This website uses cookies for anonymised analytics and for account authentication. See our privacy and cookies policies for more information.

The voice of Scotland’s vibrant voluntary sector

Published by Scottish Council for Voluntary Organisations

TFN is published by the Scottish Council for Voluntary Organisations, Mansfield Traquair Centre, 15 Mansfield Place, Edinburgh, EH3 6BB. The Scottish Council for Voluntary Organisations (SCVO) is a Scottish Charitable Incorporated Organisation. Registration number SC003558.

Commission details approach for coming years


It aims to strengthen the country's approach to human rights

Scotland’s Human Rights Commission has published its priorities for the next four years.

The plan outlines how it will use its powers to build its role and profile as Scotland’s human rights watchdog, to investigate human rights violations, to hold those responsible accountable for making sure those rights are realised, and support public bodies to do better.

Its three priorities are: to use and extend powers to make sure there are stronger human rights protections for everyone in Scotland. This means it can hold those responsible to account when things go wrong.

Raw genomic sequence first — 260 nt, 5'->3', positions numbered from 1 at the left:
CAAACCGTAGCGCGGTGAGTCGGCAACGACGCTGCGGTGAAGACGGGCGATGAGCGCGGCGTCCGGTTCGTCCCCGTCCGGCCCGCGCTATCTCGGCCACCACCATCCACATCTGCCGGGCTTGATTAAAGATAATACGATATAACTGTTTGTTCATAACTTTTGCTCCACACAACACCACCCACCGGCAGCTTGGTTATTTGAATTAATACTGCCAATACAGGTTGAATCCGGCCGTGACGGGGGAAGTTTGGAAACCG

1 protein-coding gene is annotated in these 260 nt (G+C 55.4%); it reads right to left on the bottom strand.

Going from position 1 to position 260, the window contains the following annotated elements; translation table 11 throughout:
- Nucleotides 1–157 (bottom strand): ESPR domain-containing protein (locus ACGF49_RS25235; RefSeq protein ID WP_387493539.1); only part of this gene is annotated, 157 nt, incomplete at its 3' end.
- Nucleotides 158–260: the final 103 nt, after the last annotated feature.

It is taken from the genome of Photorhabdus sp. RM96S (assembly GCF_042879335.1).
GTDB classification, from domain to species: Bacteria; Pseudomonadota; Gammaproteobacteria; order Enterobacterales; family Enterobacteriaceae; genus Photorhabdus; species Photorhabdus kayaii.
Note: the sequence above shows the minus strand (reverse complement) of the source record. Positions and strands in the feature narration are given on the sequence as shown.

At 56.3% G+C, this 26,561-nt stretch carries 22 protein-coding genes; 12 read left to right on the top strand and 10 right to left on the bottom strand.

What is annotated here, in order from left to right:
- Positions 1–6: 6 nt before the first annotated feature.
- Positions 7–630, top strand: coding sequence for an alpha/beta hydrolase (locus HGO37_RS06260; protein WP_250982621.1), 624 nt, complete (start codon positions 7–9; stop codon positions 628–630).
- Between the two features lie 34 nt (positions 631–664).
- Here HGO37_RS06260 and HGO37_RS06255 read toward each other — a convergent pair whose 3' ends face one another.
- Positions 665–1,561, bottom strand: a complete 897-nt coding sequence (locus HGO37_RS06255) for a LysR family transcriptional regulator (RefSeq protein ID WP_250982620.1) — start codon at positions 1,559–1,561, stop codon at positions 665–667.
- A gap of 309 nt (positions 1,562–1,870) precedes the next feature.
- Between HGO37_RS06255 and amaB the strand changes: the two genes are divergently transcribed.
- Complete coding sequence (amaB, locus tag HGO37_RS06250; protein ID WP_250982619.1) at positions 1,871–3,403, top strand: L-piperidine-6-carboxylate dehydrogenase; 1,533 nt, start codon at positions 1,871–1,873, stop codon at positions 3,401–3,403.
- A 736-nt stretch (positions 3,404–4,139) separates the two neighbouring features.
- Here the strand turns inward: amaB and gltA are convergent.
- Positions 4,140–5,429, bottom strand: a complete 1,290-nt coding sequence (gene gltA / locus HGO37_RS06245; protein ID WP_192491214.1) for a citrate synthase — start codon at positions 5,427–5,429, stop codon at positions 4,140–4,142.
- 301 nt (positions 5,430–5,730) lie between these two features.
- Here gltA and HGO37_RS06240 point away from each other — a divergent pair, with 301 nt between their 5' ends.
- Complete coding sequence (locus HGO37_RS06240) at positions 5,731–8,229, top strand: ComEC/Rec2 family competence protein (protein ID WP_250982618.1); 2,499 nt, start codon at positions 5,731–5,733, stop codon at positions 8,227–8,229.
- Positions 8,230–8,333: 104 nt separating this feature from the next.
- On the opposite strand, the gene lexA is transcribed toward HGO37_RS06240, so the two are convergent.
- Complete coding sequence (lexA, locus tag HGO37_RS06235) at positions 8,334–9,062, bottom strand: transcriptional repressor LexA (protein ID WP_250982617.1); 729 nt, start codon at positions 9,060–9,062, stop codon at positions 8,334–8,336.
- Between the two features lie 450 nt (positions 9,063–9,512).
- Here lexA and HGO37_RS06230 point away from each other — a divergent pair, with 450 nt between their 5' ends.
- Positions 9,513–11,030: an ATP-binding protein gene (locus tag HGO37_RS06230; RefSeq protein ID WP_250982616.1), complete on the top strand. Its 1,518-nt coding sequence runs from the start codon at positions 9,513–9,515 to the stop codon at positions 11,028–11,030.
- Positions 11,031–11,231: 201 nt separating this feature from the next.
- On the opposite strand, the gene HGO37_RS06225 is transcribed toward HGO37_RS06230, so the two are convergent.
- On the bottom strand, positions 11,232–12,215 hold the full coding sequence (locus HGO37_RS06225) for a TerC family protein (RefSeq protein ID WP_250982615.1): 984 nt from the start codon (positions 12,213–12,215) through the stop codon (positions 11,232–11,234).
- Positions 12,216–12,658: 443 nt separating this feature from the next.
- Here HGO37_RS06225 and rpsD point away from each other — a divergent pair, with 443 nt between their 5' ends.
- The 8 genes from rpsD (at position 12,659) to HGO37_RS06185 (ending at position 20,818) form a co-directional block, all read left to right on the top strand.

It waill also engage more people in communities across Scotland in its work, so that everything is informed by people’s direct experience of human rights issues.

And it will monitor and report on how human rights are being experienced in Scotland and play a part in creating a stronger human rights culture.

Jim Farish, Shelley Gray, Claire Methven O’Brien, members of the Scottish Human Rights Commission, jointly said: “We have detailed our ambition to lead this organisation out into communities; to talk, to listen and find out how well human rights are being realised in Scotland.

“This will inform our decisions on how we will use our powers and resources over the next four years.

“The commission will focus its efforts on being a strong watchdog for everyone’s human rights in Scotland. This means holding power to account where things go wrong, and supporting public bodies to do better with our help. 

“We have identified four areas where we believe stronger focus is needed – on poverty, in places of detention, in access to justice, and on the rights of groups of people most at risk.

“The development of a new Human Rights Bill presents a key moment in shaping how public services are designed and delivered to uphold people’s human rights. 

“We will prioritise work to scrutinise and support that process to best serve the people of Scotland, and to ensure that as a commission, we have the powers and duties to do the best job we can in upholding human rights.”



Be the first to comment